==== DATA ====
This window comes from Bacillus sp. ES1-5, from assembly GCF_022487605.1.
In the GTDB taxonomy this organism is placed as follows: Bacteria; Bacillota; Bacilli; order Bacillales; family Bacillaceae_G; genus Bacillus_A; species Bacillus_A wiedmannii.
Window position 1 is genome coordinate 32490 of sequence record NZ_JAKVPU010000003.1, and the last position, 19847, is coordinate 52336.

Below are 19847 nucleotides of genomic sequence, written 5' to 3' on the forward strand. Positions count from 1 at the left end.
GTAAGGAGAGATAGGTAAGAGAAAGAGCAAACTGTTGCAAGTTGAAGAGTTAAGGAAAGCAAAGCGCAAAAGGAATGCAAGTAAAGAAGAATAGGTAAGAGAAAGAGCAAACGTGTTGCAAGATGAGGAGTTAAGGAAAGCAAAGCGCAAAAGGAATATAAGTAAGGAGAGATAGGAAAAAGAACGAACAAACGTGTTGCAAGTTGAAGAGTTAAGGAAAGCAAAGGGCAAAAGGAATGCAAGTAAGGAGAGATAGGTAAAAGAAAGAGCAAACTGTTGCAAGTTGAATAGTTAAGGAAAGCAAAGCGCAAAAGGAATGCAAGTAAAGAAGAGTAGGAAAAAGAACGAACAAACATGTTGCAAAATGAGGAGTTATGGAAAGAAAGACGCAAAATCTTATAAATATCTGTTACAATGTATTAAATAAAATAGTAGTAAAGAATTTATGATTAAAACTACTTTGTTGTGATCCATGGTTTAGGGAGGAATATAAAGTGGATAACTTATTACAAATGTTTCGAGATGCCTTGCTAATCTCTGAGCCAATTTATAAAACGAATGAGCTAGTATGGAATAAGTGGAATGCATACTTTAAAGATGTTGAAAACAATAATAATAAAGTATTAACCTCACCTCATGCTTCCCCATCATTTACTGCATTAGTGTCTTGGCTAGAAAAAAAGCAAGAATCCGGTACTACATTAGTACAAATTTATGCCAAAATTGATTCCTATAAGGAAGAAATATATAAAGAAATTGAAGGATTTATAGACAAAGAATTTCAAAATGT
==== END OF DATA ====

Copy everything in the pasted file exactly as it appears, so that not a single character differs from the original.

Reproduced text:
This window comes from Bacillus sp. ES1-5, from assembly GCF_022487605.1.
In the GTDB taxonomy this organism is placed as follows: Bacteria; Bacillota; Bacilli; order Bacillales; family Bacillaceae_G; genus Bacillus_A; species Bacillus_A wiedmannii.
Window position 1 is genome coordinate 32490 of sequence record NZ_JAKVPU010000003.1, and the last position, 19847, is coordinate 52336.

Below are 19847 nucleotides of genomic sequence, written 5' to 3' on the forward strand. Positions count from 1 at the left end.
GTAAGGAGAGATAGGTAAGAGAAAGAGCAAACTGTTGCAAGTTGAAGAGTTAAGGAAAGCAAAGCGCAAAAGGAATGCAAGTAAAGAAGAATAGGTAAGAGAAAGAGCAAACGTGTTGCAAGATGAGGAGTTAAGGAAAGCAAAGCGCAAAAGGAATATAAGTAAGGAGAGATAGGAAAAAGAACGAACAAACGTGTTGCAAGTTGAAGAGTTAAGGAAAGCAAAGGGCAAAAGGAATGCAAGTAAGGAGAGATAGGTAAAAGAAAGAGCAAACTGTTGCAAGTTGAATAGTTAAGGAAAGCAAAGCGCAAAAGGAATGCAAGTAAAGAAGAGTAGGAAAAAGAACGAACAAACATGTTGCAAAATGAGGAGTTATGGAAAGAAAGACGCAAAATCTTATAAATATCTGTTACAATGTATTAAATAAAATAGTAGTAAAGAATTTATGATTAAAACTACTTTGTTGTGATCCATGGTTTAGGGAGGAATATAAAGTGGATAACTTATTACAAATGTTTCGAGATGCCTTGCTAATCTCTGAGCCAATTTATAAAACGAATGAGCTAGTATGGAATAAGTGGAATGCATACTTTAAAGATGTTGAAAACAATAATAATAAAGTATTAACCTCACCTCATGCTTCCCCATCATTTACTGCATTAGTGTCTTGGCTAGAAAAAAAGCAAGAATCCGGTACTACATTAGTACAAATTTATGCCAAAATTGATTCCTATAAGGAAGAAATATATAAAGAAATTGAAGGATTTATAGACAAAGAATTTCAAAATGT